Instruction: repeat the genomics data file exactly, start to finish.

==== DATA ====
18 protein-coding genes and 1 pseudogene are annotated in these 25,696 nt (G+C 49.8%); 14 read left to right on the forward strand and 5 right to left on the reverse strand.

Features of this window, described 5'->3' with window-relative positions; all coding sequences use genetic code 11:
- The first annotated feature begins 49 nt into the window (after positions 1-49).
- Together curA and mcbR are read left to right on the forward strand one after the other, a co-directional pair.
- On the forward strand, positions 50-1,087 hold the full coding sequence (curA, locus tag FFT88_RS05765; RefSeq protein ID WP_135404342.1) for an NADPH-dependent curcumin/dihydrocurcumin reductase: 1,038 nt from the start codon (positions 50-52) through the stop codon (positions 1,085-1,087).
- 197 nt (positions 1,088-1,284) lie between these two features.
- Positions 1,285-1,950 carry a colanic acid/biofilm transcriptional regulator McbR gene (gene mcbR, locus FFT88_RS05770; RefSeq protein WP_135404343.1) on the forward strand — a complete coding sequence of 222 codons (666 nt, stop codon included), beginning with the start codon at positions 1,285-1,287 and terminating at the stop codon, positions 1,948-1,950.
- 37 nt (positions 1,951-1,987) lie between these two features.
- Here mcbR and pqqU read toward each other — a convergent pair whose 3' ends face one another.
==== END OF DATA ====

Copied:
18 protein-coding genes and 1 pseudogene are annotated in these 25,696 nt (G+C 49.8%); 14 read left to right on the forward strand and 5 right to left on the reverse strand.

Features of this window, described 5'->3' with window-relative positions; all coding sequences use genetic code 11:
- The first annotated feature begins 49 nt into the window (after positions 1-49).
- Together curA and mcbR are read left to right on the forward strand one after the other, a co-directional pair.
- On the forward strand, positions 50-1,087 hold the full coding sequence (curA, locus tag FFT88_RS05765; RefSeq protein ID WP_135404342.1) for an NADPH-dependent curcumin/dihydrocurcumin reductase: 1,038 nt from the start codon (positions 50-52) through the stop codon (positions 1,085-1,087).
- 197 nt (positions 1,088-1,284) lie between these two features.
- Positions 1,285-1,950 carry a colanic acid/biofilm transcriptional regulator McbR gene (gene mcbR, locus FFT88_RS05770; RefSeq protein WP_135404343.1) on the forward strand — a complete coding sequence of 222 codons (666 nt, stop codon included), beginning with the start codon at positions 1,285-1,287 and terminating at the stop codon, positions 1,948-1,950.
- 37 nt (positions 1,951-1,987) lie between these two features.
- Here mcbR and pqqU read toward each other — a convergent pair whose 3' ends face one another.